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dc.creatorBrummett, R.E.
dc.date.accessioned2019-02-25T02:54:47Z
dc.date.available2019-02-25T02:54:47Z
dc.date.issued1995
dc.identifierna_1445.pdf
dc.identifier.citationNAGA 18 (1): 12-14
dc.identifier.urihttps://hdl.handle.net/20.500.12348/2794
dc.description.abstractDespite the expenditure of huge amounts of money and human effort, the Green Revolution has largely failed to benefit the vast majority of the rural poor in Africa: those smallholding farmers who sell little, if any, of what they grow and rely almost entirely upon natural soil fertility, rainfall and traditional broodstock and seed varieties. New approaches on food production and income generation in the rural areas must be found if this sector of agricultural community is to be assisted. Integrated resources management (IRM) in general, and integrated agriculture-aquaculture (IAA) in particular, may offer some solutions in cases where the classical methods of improving farm output have failed and/or been unsustainable.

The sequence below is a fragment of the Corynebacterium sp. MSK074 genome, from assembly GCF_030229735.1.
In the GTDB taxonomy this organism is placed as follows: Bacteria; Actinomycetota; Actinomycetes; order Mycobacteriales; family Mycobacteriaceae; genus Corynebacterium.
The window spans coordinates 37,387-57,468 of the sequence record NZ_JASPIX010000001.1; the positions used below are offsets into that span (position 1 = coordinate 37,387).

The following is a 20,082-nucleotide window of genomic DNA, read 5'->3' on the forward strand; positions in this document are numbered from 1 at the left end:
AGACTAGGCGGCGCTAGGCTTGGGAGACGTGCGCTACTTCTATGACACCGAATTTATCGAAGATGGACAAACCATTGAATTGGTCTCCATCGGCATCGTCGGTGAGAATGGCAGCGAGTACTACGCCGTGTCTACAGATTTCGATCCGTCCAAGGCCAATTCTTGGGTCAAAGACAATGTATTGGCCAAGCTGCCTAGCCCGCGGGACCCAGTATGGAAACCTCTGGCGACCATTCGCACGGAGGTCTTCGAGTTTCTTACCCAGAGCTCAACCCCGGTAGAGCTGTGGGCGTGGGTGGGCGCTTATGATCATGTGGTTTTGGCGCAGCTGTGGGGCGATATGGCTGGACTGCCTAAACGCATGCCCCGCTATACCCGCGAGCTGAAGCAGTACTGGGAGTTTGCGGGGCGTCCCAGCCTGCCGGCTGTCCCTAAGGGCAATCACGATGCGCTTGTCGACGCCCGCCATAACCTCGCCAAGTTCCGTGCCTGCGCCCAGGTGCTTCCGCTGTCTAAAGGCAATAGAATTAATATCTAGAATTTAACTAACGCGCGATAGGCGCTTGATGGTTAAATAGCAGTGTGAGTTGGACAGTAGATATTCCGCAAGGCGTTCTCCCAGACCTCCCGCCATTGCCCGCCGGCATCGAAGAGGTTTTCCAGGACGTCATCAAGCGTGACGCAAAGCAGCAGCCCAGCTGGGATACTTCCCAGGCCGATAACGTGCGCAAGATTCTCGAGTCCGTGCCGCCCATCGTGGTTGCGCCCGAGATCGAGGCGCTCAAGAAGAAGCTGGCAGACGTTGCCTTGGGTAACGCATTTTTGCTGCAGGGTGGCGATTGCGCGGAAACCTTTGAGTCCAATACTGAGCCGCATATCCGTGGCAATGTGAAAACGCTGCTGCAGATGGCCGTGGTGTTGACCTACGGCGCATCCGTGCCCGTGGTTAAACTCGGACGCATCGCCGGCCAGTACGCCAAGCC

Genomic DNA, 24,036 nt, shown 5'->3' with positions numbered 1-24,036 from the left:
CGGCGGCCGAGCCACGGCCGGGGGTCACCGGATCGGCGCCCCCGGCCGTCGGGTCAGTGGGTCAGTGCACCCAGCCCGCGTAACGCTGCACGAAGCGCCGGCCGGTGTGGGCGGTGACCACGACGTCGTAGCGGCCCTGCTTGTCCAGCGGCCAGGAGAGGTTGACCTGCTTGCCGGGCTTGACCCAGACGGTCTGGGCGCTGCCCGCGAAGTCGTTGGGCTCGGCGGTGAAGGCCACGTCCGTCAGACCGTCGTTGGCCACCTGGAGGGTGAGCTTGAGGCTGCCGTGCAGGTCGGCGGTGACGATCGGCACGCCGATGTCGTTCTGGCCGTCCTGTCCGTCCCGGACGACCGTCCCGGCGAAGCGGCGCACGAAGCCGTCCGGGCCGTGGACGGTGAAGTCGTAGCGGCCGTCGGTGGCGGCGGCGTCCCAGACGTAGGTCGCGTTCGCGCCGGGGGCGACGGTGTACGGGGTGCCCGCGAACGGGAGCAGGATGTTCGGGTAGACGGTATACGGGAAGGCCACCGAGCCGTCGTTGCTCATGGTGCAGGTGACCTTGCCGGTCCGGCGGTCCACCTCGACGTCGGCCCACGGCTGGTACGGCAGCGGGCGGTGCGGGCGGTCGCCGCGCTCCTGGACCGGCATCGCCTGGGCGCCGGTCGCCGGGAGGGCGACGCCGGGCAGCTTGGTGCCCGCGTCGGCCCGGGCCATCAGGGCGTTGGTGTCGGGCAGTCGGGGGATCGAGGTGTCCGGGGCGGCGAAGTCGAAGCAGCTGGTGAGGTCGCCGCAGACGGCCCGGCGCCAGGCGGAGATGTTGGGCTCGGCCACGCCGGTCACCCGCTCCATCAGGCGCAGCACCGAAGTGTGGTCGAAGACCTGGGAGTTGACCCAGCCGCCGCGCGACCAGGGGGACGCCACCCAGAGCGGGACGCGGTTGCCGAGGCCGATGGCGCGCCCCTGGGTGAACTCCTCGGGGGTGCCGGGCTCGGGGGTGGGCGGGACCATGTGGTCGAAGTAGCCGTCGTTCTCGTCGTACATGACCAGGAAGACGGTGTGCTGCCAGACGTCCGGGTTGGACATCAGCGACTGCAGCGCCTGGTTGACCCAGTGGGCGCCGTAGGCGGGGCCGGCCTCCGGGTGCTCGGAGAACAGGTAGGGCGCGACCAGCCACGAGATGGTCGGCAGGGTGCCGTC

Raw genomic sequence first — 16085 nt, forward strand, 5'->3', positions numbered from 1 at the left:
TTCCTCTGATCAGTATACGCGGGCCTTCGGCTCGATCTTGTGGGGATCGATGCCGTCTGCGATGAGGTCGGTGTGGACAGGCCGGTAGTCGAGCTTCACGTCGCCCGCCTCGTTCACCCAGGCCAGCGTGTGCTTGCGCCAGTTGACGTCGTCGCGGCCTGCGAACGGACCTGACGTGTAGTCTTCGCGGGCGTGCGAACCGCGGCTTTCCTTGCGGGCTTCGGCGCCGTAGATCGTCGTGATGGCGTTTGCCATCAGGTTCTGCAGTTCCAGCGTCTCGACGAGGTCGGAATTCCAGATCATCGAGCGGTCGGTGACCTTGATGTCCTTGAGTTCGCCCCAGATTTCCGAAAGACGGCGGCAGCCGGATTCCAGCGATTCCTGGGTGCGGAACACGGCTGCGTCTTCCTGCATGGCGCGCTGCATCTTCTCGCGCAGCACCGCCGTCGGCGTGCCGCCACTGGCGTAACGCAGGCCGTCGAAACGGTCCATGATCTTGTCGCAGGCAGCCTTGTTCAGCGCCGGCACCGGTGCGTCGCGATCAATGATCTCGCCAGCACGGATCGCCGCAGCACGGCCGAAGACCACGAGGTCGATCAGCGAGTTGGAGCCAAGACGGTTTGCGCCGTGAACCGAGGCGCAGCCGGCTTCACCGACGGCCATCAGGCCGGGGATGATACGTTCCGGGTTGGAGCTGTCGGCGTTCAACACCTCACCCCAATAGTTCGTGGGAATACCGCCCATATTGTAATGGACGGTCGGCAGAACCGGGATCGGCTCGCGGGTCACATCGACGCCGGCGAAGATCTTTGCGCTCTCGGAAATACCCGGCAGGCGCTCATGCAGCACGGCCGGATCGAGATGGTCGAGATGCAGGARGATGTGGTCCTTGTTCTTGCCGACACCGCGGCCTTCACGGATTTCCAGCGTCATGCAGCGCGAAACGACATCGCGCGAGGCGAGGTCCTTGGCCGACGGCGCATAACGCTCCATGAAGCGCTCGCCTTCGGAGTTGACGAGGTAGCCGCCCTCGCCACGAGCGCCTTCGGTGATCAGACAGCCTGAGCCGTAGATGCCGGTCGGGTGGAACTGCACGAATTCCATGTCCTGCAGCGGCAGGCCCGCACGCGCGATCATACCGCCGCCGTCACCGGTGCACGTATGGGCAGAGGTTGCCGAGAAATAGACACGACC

dc.formatapplication/pdf
dc.languageEn
dc.publisherICLARM
dc.rightsCC BY 4.0
dc.sourceNAGA
dc.titleIntegrated resources management, integrated agriculture-aquaculture and the African farmer
dc.typeJournal Article
dcterms.bibliographicCitationBrummett, R.E. (1995). Integrated resources management, integrated agriculture-aquaculture and the African farmer. NAGA 18 (1): 12-14
cg.coverage.regionAfrica
cg.identifier.worldfish1445
cg.subject.agrovocagriculture
cg.subject.agrovocaquaculture
cg.subject.agrovocfarmers
cg.subject.worldfishnatural resource management
cg.contributor.affiliationICLARM/GTZ Africa Aquaculture Project, Malawi
cg.identifier.statusOpen access
cg.description.themeSustainable aquaculture


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